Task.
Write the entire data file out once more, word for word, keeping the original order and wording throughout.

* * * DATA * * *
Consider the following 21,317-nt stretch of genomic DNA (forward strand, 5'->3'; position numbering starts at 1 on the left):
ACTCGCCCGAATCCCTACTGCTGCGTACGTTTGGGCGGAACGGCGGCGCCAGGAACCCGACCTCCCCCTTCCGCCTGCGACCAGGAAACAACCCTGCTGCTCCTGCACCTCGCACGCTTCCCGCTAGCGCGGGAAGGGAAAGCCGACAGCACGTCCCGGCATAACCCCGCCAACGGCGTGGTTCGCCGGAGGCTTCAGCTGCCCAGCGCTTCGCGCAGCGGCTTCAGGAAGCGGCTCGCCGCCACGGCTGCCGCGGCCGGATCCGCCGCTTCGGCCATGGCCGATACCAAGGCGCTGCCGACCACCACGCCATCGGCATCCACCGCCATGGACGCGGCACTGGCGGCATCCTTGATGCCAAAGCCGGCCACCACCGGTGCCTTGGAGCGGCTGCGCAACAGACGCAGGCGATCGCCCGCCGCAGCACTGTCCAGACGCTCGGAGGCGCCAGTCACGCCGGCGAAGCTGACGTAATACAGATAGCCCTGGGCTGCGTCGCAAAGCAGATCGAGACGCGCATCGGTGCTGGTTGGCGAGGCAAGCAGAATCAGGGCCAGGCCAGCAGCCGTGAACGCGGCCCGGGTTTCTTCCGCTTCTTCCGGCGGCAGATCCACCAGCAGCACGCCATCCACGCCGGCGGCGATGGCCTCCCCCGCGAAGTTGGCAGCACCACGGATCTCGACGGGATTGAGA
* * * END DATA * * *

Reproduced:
Consider the following 21,317-nt stretch of genomic DNA (forward strand, 5'->3'; position numbering starts at 1 on the left):
ACTCGCCCGAATCCCTACTGCTGCGTACGTTTGGGCGGAACGGCGGCGCCAGGAACCCGACCTCCCCCTTCCGCCTGCGACCAGGAAACAACCCTGCTGCTCCTGCACCTCGCACGCTTCCCGCTAGCGCGGGAAGGGAAAGCCGACAGCACGTCCCGGCATAACCCCGCCAACGGCGTGGTTCGCCGGAGGCTTCAGCTGCCCAGCGCTTCGCGCAGCGGCTTCAGGAAGCGGCTCGCCGCCACGGCTGCCGCGGCCGGATCCGCCGCTTCGGCCATGGCCGATACCAAGGCGCTGCCGACCACCACGCCATCGGCATCCACCGCCATGGACGCGGCACTGGCGGCATCCTTGATGCCAAAGCCGGCCACCACCGGTGCCTTGGAGCGGCTGCGCAACAGACGCAGGCGATCGCCCGCCGCAGCACTGTCCAGACGCTCGGAGGCGCCAGTCACGCCGGCGAAGCTGACGTAATACAGATAGCCCTGGGCTGCGTCGCAAAGCAGATCGAGACGCGCATCGGTGCTGGTTGGCGAGGCAAGCAGAATCAGGGCCAGGCCAGCAGCCGTGAACGCGGCCCGGGTTTCTTCCGCTTCTTCCGGCGGCAGATCCACCAGCAGCACGCCATCCACGCCGGCGGCGATGGCCTCCCCCGCGAAGTTGGCAGCACCACGGATCTCGACGGGATTGAGA